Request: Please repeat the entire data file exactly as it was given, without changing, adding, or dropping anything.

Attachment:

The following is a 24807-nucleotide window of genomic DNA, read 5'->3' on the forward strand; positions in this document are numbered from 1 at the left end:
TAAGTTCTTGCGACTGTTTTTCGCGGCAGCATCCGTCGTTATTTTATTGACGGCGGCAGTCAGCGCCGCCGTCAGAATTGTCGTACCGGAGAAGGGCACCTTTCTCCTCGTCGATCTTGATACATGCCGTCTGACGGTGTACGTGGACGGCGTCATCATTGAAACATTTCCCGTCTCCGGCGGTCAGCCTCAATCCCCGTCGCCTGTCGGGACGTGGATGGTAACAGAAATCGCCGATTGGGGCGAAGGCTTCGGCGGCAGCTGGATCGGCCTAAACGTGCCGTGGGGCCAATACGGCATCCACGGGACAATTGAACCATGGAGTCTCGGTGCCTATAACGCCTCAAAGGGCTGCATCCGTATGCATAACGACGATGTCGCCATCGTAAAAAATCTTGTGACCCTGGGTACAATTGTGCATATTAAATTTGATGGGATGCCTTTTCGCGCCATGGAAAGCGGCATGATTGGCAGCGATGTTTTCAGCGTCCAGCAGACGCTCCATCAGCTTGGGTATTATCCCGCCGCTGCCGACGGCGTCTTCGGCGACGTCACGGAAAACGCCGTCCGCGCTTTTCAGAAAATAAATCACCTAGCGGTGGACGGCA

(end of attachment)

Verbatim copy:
The following is a 24807-nucleotide window of genomic DNA, read 5'->3' on the forward strand; positions in this document are numbered from 1 at the left end:
TAAGTTCTTGCGACTGTTTTTCGCGGCAGCATCCGTCGTTATTTTATTGACGGCGGCAGTCAGCGCCGCCGTCAGAATTGTCGTACCGGAGAAGGGCACCTTTCTCCTCGTCGATCTTGATACATGCCGTCTGACGGTGTACGTGGACGGCGTCATCATTGAAACATTTCCCGTCTCCGGCGGTCAGCCTCAATCCCCGTCGCCTGTCGGGACGTGGATGGTAACAGAAATCGCCGATTGGGGCGAAGGCTTCGGCGGCAGCTGGATCGGCCTAAACGTGCCGTGGGGCCAATACGGCATCCACGGGACAATTGAACCATGGAGTCTCGGTGCCTATAACGCCTCAAAGGGCTGCATCCGTATGCATAACGACGATGTCGCCATCGTAAAAAATCTTGTGACCCTGGGTACAATTGTGCATATTAAATTTGATGGGATGCCTTTTCGCGCCATGGAAAGCGGCATGATTGGCAGCGATGTTTTCAGCGTCCAGCAGACGCTCCATCAGCTTGGGTATTATCCCGCCGCTGCCGACGGCGTCTTCGGCGACGTCACGGAAAACGCCGTCCGCGCTTTTCAGAAAATAAATCACCTAGCGGTGGACGGCA